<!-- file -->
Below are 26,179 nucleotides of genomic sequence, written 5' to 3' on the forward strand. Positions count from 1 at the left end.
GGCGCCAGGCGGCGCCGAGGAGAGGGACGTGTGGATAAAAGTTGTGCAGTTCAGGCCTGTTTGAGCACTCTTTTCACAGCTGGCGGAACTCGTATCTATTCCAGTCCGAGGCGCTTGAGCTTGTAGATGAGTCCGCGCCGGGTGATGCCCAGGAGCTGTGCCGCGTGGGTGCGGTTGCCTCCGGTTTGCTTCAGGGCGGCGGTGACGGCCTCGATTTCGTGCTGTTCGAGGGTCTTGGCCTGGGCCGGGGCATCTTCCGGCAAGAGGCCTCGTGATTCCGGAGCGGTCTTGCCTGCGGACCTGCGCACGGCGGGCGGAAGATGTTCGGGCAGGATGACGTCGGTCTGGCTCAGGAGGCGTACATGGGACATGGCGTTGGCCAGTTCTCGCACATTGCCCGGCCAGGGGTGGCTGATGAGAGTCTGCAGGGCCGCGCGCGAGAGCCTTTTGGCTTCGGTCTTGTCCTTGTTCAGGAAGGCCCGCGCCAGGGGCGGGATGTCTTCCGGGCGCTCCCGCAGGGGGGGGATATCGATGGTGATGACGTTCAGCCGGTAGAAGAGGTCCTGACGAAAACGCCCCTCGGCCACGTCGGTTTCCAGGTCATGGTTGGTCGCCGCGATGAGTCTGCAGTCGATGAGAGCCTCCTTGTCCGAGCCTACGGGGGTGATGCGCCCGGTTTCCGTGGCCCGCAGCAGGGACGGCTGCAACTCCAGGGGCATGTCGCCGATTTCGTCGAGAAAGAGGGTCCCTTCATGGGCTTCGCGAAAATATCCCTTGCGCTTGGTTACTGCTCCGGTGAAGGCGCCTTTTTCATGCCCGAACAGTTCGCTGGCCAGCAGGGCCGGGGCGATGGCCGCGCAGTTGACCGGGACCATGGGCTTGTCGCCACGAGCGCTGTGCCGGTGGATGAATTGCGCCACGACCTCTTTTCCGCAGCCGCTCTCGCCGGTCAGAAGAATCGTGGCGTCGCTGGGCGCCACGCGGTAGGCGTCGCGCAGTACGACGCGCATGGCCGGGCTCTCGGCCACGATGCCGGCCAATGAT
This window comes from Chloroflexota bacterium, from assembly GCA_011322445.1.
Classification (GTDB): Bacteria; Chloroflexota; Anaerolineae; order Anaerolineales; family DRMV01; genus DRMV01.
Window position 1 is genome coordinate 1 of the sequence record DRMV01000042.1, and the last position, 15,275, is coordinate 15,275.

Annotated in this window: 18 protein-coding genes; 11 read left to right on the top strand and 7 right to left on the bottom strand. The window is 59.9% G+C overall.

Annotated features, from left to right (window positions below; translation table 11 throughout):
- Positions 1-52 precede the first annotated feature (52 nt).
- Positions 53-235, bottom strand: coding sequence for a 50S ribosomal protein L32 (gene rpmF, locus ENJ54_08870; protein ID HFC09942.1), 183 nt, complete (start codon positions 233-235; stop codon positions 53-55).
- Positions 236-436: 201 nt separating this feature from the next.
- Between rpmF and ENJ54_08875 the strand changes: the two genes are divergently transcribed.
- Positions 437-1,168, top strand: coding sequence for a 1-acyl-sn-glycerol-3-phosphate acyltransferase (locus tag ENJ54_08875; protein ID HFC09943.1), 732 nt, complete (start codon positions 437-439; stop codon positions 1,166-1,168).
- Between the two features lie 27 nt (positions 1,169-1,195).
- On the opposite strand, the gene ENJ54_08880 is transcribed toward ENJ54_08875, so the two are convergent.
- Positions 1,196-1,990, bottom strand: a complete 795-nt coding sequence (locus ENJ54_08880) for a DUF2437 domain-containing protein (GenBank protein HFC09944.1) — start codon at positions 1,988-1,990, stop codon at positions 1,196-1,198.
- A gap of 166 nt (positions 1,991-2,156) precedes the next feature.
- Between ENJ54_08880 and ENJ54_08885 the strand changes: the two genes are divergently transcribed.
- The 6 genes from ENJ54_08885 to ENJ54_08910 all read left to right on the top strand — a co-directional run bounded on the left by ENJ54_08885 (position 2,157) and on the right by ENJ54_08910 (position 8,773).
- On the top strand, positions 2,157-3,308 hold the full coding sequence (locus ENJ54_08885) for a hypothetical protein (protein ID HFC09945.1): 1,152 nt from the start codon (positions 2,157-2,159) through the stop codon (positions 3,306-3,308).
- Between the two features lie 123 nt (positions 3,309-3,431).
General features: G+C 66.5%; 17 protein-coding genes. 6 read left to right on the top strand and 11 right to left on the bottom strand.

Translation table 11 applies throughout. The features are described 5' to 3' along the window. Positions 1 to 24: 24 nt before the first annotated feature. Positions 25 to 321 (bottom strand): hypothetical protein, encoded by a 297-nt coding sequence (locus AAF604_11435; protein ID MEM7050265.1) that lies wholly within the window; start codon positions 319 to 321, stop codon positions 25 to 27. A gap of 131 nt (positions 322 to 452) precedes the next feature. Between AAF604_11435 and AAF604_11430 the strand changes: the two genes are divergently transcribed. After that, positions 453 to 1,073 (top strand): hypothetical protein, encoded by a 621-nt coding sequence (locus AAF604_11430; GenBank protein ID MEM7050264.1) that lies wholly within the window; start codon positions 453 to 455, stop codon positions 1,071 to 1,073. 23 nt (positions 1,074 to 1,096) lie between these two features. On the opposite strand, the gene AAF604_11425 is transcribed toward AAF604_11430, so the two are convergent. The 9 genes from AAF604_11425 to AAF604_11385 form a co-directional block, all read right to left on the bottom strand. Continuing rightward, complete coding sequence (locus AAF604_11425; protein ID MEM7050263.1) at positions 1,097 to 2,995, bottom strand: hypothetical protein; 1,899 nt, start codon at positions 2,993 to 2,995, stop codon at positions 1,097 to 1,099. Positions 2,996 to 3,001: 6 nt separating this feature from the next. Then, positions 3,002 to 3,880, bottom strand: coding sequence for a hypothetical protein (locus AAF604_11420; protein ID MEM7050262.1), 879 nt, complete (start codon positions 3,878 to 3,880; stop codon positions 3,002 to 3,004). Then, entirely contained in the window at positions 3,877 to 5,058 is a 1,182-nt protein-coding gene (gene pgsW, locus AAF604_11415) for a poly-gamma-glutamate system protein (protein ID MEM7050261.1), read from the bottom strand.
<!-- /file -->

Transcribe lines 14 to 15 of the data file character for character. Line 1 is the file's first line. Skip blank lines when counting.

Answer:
- On the opposite strand, the gene ENJ54_08880 is transcribed toward ENJ54_08875, so the two are convergent.
- Positions 1,196-1,990, bottom strand: a complete 795-nt coding sequence (locus ENJ54_08880) for a DUF2437 domain-containing protein (GenBank protein HFC09944.1) — start codon at positions 1,988-1,990, stop codon at positions 1,196-1,198.